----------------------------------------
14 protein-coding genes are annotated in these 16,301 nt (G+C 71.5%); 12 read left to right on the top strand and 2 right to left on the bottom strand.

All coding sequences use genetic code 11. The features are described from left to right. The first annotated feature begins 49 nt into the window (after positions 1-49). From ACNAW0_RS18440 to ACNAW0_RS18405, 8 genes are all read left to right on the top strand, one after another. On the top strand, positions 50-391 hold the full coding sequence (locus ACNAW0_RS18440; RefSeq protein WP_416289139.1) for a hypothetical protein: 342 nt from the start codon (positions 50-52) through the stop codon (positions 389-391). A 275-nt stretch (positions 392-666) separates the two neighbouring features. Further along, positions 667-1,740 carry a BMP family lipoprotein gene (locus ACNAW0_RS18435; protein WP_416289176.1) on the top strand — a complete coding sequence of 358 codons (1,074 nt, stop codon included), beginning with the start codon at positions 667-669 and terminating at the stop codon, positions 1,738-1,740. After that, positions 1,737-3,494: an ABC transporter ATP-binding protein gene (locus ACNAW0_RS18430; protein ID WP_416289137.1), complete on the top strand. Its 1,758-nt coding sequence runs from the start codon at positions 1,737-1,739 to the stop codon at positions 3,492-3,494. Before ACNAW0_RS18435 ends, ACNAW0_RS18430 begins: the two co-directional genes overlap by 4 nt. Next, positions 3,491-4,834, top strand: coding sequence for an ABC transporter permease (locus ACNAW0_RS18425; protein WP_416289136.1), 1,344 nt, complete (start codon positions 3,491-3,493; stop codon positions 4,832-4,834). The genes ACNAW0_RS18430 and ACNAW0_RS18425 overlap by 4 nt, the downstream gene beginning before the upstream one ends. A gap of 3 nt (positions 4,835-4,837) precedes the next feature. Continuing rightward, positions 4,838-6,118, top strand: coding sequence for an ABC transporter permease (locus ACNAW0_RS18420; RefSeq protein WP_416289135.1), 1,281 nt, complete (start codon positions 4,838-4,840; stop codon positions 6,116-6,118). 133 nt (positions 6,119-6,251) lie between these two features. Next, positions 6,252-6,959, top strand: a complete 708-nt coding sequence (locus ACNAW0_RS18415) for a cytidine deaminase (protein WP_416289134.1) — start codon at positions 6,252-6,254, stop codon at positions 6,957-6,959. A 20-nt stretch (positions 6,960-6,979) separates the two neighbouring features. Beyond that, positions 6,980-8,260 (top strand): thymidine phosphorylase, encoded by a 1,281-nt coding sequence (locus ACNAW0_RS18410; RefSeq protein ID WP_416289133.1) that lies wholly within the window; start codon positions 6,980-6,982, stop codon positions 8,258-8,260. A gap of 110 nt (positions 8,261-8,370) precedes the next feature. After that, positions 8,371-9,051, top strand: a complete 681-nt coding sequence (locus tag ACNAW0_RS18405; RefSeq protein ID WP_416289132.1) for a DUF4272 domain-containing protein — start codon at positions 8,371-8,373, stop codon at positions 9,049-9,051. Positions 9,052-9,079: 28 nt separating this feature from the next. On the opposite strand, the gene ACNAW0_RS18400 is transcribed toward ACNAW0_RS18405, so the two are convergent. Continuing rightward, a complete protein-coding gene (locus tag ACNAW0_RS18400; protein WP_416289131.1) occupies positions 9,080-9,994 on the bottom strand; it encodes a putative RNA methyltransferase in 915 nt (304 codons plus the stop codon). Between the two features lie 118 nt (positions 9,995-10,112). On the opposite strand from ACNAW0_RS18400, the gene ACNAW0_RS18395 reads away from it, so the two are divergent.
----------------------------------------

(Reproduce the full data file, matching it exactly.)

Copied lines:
14 protein-coding genes are annotated in these 16,301 nt (G+C 71.5%); 12 read left to right on the top strand and 2 right to left on the bottom strand.

All coding sequences use genetic code 11. The features are described from left to right. The first annotated feature begins 49 nt into the window (after positions 1-49). From ACNAW0_RS18440 to ACNAW0_RS18405, 8 genes are all read left to right on the top strand, one after another. On the top strand, positions 50-391 hold the full coding sequence (locus ACNAW0_RS18440; RefSeq protein WP_416289139.1) for a hypothetical protein: 342 nt from the start codon (positions 50-52) through the stop codon (positions 389-391). A 275-nt stretch (positions 392-666) separates the two neighbouring features. Further along, positions 667-1,740 carry a BMP family lipoprotein gene (locus ACNAW0_RS18435; protein WP_416289176.1) on the top strand — a complete coding sequence of 358 codons (1,074 nt, stop codon included), beginning with the start codon at positions 667-669 and terminating at the stop codon, positions 1,738-1,740. After that, positions 1,737-3,494: an ABC transporter ATP-binding protein gene (locus ACNAW0_RS18430; protein ID WP_416289137.1), complete on the top strand. Its 1,758-nt coding sequence runs from the start codon at positions 1,737-1,739 to the stop codon at positions 3,492-3,494. Before ACNAW0_RS18435 ends, ACNAW0_RS18430 begins: the two co-directional genes overlap by 4 nt. Next, positions 3,491-4,834, top strand: coding sequence for an ABC transporter permease (locus ACNAW0_RS18425; protein WP_416289136.1), 1,344 nt, complete (start codon positions 3,491-3,493; stop codon positions 4,832-4,834). The genes ACNAW0_RS18430 and ACNAW0_RS18425 overlap by 4 nt, the downstream gene beginning before the upstream one ends. A gap of 3 nt (positions 4,835-4,837) precedes the next feature. Continuing rightward, positions 4,838-6,118, top strand: coding sequence for an ABC transporter permease (locus ACNAW0_RS18420; RefSeq protein WP_416289135.1), 1,281 nt, complete (start codon positions 4,838-4,840; stop codon positions 6,116-6,118). 133 nt (positions 6,119-6,251) lie between these two features. Next, positions 6,252-6,959, top strand: a complete 708-nt coding sequence (locus ACNAW0_RS18415) for a cytidine deaminase (protein WP_416289134.1) — start codon at positions 6,252-6,254, stop codon at positions 6,957-6,959. A 20-nt stretch (positions 6,960-6,979) separates the two neighbouring features. Beyond that, positions 6,980-8,260 (top strand): thymidine phosphorylase, encoded by a 1,281-nt coding sequence (locus ACNAW0_RS18410; RefSeq protein ID WP_416289133.1) that lies wholly within the window; start codon positions 6,980-6,982, stop codon positions 8,258-8,260. A gap of 110 nt (positions 8,261-8,370) precedes the next feature. After that, positions 8,371-9,051, top strand: a complete 681-nt coding sequence (locus tag ACNAW0_RS18405; RefSeq protein ID WP_416289132.1) for a DUF4272 domain-containing protein — start codon at positions 8,371-8,373, stop codon at positions 9,049-9,051. Positions 9,052-9,079: 28 nt separating this feature from the next. On the opposite strand, the gene ACNAW0_RS18400 is transcribed toward ACNAW0_RS18405, so the two are convergent. Continuing rightward, a complete protein-coding gene (locus tag ACNAW0_RS18400; protein WP_416289131.1) occupies positions 9,080-9,994 on the bottom strand; it encodes a putative RNA methyltransferase in 915 nt (304 codons plus the stop codon). Between the two features lie 118 nt (positions 9,995-10,112). On the opposite strand from ACNAW0_RS18400, the gene ACNAW0_RS18395 reads away from it, so the two are divergent.